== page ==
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The Men ... Women Are Watching - Part One

Category: Transcripts
Article Date: August 16, 2006 | Publication: Women's Watch on WBZ 1030AM Boston | Author: Carolyn Firestone and Ellen Sherman

Posted by: admin

Part 1 - WBZ exclusive (extended) interview with Gerard Butler - recorded August 9, 2006

CF: I know you've talked about this a million times but give me a brief synopsis of how you got into acting.

GB: Yeah, I was studying to be a lawyer. I finished at school there. I went on to train in a law firm for a couple of years where I managed to royally mess that up. Em... I didn't really want to do it. They knew I didn't want to do it. My life was...em... I wasn't living a particularly healthy or happy life at that time do you say this.....okay...I was fired! (laughs).

CF: (laughs)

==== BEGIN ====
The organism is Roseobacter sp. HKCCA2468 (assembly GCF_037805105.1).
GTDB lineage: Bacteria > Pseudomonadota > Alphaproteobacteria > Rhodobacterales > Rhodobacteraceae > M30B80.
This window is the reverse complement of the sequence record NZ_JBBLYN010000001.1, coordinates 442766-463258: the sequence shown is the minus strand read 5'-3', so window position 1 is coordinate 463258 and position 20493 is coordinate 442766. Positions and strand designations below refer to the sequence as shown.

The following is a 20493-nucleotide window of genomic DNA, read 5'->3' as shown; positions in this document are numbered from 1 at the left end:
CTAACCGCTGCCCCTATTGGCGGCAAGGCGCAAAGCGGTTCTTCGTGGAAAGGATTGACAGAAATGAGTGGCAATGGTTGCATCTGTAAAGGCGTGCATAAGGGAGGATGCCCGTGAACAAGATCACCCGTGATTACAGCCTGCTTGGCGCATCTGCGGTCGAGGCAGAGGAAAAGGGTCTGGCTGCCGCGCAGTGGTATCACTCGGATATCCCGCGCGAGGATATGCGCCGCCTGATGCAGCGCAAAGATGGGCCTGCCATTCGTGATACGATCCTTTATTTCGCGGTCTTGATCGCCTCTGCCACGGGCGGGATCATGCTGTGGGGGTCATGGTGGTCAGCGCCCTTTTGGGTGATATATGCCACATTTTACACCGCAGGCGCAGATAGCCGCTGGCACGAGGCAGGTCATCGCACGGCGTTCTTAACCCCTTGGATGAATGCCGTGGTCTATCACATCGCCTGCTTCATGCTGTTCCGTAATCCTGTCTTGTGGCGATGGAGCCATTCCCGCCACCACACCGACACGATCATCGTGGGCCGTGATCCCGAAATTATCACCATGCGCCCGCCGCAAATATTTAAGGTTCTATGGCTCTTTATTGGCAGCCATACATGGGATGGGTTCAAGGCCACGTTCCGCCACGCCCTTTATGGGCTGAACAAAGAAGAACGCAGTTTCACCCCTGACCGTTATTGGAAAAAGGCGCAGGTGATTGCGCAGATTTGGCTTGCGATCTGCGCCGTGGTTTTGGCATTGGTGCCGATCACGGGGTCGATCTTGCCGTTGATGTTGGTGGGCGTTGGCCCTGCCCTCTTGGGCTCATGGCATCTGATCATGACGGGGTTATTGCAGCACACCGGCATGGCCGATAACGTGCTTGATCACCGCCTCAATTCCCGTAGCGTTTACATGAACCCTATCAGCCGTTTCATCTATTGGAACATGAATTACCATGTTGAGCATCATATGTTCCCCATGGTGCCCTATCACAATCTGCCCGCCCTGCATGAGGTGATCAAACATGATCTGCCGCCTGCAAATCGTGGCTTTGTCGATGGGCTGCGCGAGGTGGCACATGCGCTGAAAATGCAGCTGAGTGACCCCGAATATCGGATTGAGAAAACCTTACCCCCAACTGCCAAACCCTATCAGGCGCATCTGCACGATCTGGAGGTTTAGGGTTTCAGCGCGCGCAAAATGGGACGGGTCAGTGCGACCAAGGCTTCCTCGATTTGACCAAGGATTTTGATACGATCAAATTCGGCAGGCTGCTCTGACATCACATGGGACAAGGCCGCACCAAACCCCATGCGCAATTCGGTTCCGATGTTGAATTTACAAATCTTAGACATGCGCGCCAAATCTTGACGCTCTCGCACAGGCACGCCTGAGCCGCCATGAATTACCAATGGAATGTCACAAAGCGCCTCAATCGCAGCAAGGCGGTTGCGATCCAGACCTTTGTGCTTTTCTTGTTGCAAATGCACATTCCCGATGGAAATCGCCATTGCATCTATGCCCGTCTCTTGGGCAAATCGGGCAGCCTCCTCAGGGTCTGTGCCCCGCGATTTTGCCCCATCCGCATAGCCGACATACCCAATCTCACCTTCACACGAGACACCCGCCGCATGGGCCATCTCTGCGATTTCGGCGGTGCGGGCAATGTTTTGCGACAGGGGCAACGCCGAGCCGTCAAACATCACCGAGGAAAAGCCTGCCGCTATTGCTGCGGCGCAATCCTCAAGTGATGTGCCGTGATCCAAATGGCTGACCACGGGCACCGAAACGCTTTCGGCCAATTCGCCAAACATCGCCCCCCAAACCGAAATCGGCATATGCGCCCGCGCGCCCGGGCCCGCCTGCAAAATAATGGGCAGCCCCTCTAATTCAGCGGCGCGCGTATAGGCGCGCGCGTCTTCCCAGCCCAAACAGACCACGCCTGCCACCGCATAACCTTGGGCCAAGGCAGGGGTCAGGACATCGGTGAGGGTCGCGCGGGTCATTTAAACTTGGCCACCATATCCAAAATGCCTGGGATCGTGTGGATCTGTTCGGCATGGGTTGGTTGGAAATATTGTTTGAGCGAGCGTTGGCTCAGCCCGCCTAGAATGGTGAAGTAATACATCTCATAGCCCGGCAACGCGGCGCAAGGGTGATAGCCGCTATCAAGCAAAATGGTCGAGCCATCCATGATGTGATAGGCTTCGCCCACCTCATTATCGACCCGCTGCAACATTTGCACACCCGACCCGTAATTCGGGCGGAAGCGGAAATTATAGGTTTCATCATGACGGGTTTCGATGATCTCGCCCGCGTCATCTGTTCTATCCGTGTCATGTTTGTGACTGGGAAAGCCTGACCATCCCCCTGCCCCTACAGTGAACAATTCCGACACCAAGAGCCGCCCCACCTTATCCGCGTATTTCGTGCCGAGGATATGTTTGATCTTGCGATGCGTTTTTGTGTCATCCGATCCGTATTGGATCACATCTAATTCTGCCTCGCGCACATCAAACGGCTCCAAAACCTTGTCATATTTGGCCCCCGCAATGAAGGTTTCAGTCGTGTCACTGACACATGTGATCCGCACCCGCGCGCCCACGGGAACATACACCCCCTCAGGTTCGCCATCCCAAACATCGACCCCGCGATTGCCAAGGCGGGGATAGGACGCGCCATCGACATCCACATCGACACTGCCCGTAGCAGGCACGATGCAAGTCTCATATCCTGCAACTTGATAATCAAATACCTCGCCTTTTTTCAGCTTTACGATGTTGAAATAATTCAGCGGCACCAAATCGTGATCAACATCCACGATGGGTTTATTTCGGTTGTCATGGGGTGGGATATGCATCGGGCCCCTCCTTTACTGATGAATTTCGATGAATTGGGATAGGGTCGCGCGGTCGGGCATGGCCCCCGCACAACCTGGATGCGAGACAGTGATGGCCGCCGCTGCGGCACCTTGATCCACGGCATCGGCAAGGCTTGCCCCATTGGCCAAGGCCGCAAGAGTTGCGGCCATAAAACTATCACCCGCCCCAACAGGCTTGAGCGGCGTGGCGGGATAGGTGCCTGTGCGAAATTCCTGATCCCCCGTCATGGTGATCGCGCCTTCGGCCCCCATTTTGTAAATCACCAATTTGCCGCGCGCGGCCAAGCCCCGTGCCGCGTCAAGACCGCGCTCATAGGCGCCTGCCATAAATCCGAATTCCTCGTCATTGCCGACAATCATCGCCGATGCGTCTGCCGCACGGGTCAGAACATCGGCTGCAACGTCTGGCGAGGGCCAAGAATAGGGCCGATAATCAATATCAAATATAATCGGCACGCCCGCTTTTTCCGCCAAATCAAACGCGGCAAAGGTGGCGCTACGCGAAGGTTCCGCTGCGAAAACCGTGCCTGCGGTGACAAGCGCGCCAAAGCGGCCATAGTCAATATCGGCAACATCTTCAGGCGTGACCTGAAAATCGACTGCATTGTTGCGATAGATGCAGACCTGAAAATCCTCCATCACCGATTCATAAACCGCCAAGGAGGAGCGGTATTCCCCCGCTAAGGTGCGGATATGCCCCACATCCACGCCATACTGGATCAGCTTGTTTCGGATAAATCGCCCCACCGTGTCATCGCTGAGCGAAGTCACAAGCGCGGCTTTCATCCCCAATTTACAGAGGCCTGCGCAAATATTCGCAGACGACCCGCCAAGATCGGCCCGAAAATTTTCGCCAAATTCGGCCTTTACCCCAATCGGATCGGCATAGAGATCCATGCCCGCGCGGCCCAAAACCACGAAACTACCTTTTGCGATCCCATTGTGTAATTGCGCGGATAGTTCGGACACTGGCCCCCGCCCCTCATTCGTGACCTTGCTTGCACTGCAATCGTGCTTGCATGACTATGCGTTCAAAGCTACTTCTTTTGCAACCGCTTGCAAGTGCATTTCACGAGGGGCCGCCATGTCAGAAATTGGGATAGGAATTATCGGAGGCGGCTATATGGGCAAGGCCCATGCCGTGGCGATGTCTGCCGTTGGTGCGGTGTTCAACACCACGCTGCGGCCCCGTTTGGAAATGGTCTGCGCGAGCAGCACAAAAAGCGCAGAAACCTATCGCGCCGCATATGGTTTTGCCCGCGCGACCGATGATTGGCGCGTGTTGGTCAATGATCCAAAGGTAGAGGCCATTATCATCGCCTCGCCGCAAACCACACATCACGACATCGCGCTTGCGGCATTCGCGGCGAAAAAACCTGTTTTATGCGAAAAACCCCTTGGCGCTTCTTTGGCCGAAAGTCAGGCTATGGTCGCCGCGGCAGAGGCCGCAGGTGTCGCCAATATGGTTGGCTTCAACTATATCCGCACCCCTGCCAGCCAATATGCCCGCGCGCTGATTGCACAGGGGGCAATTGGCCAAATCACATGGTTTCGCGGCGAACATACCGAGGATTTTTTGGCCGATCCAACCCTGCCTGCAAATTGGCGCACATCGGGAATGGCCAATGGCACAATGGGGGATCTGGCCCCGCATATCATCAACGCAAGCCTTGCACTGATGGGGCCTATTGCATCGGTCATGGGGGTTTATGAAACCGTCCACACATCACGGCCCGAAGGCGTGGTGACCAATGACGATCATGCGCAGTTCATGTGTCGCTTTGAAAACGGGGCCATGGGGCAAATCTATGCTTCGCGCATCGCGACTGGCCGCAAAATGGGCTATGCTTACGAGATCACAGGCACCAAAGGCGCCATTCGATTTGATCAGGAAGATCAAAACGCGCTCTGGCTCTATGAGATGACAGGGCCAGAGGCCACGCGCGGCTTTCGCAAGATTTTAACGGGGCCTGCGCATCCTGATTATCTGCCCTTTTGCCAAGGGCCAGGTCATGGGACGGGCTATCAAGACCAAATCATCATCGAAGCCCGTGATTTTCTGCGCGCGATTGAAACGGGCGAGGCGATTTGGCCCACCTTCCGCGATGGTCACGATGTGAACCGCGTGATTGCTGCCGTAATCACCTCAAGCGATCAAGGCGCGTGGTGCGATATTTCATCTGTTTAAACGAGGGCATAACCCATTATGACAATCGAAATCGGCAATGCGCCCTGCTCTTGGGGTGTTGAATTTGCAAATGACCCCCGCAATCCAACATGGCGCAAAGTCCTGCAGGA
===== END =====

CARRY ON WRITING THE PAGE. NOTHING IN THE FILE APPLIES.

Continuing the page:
GB: And ahh...and they know what... this is not your dream. Why don't you go off and do what...what you want to do. And literally the next day I packed my bags and moved down to London and said... okay... one.... I'm going to sort out my life and...secondly I'm going to get into acting cause that's what I'd always wanted to do. And then yeah ...I took some...some odd jobs you know... ahh...some very funny odd jobs still wearing the suit that I'd worn while I was training as a times..well....demonstrating toys at the....the London toy show and walking around shopping centers trying to get people to sign up for..for... boiler-makers...and ahh......a bunch of crazy jobs and ahh...and then eventually I managed blag my way into an audition with actor/writer/director called Steven Berkoff and I got the role and then I got another role playing the lead in Trainspotting the play. Then I got an agent and then I got a know I think it was my first film audition and it was Mrs. Brown...or over here it's called Her Majesty Mrs. Brown with Dame Judi Dench, Billy Connolly and em... it kind of went from it was.... I had a very charmed existence in the beginning of my acting career.